Oct. 30, 2003 update: "She is a mean-spirited racist," Nawash is quoted in today's Washington Times, speaking about his opponent in the general election, Democrat Mary Margaret Whipple. The reason Whipple focuses on Nawash's connection to Alamoudi, he says, "is because she wants to draw innuendo and say, ‘Look at this guy. He is a Muslim and he has ties over here to terrorists.'" But then Nawash goes on to concede that (1) he commented publicly on the Alamoudi case, (2) he identified himself as someone who knows Alamoudi, and (3) he was identified as Alamoudi's attorney by the Islamist Internet site islam-online.net, not by Whipple. So why the vituperation against Whipple? Is this the ADC style of politics?
Nov. 5, 2003 update: The Nov. 4 election results are in and with 94 percent of precincts reporting today as of 3:00 p.m. EST, the Commonwealth of Virginia declares that Mary Margaret Whipple received 70 percent of the vote and Kamal M. Nawash 30 percent. Despite newspaper accounts suggesting that Nawash raised more money than Whipple, the Virginia Public Access Project indicates otherwise, with $95,267 for him and $121,738 for her.
Nov. 10, 2003 update: In a post-mortem on the election race, Nawash credits the "numerous hits" he received from this blog to having contributed to his defeat.
May 16, 2004 update: Kamal Nawash has begun the Free Muslims Against Terrorism, "a nonprofit organization made up of American Muslims and American Arabs of all backgrounds who feel that religious violence and terrorism have not been fully rejected by the Muslim community in the post 9-11 era." It sounds good and it has been getting lots of good publicity, but given Nawash's record on terrorism, as established here (his dismissing the concept, his close ties to a person alleged to fund terrorism), I need to be convinced that this leopard has changed his spots.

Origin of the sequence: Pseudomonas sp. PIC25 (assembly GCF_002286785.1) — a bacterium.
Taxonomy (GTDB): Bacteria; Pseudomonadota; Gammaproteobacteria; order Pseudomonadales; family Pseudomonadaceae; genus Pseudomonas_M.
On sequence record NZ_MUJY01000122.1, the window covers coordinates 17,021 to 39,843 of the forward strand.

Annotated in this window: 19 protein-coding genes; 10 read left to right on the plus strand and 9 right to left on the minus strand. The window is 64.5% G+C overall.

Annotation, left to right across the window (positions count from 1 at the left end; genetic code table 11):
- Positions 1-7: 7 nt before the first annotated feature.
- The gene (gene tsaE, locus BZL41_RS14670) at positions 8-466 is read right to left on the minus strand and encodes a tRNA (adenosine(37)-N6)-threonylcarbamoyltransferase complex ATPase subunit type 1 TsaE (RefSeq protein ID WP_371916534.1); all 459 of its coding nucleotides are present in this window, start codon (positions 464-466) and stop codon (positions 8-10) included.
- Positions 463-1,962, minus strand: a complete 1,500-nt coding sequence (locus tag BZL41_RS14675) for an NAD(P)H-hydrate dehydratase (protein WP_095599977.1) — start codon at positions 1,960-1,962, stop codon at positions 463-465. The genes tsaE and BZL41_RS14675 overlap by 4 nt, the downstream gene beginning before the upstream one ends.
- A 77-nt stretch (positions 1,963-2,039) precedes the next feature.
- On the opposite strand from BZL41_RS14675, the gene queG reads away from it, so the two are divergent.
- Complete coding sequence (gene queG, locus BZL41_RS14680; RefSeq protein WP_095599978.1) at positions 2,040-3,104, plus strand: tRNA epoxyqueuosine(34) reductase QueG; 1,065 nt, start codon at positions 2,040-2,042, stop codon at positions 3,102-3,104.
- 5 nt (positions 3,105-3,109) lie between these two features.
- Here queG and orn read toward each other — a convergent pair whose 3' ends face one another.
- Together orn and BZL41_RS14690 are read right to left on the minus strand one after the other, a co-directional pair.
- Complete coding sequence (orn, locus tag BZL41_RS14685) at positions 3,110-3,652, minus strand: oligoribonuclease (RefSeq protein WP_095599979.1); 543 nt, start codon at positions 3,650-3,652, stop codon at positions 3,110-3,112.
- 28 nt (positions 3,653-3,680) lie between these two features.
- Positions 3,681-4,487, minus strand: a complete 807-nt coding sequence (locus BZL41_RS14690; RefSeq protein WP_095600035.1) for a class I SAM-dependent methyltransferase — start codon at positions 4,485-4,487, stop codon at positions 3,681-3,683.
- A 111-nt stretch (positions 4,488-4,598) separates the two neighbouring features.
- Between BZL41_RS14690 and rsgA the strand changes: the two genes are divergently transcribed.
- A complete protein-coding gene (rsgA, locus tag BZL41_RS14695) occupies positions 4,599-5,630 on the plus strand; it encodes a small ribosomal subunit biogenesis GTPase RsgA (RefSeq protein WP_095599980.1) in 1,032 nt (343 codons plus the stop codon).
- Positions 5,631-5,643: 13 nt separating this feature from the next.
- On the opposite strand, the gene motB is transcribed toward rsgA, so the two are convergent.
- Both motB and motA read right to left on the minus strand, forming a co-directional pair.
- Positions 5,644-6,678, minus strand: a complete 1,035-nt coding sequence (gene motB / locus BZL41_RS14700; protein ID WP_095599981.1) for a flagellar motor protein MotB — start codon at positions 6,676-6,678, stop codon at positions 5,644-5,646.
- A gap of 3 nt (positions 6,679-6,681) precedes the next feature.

March 31, 2005 update: Despite my prior doubts about Nawash, I endorse his "Free Muslims March against Terror" in a separate weblog entry.
May 15, 2005 update: That "march against terror" included Khaleel Mohammed denouncing CAIR.
March 8, 2006 update: CAIR does not care for Nawash, one can see from an internal CAIR memo today written by its Chicago director, Ahmed Rehab, that I quote in full at "CAIR plans clandestine opposition research." Of special interest is the reference there to "fringe Muslims like Nawash and [Stephen] Schwartz." For Muslims to be thus insulted by CAIR in its private deliberations is a serious commendation in my eyes.
June 3, 2008 update: Nawash ran for another Republican positions in May 2008, hoping to serve as a party leader of Fairfax County, Virginia. His campaign stressed change and diversity: "We have to attract new people and improve our image. We will welcome new people." But, Paul Sperry reports, this tactic failed and he won only 30 votes out of 219 at the convention.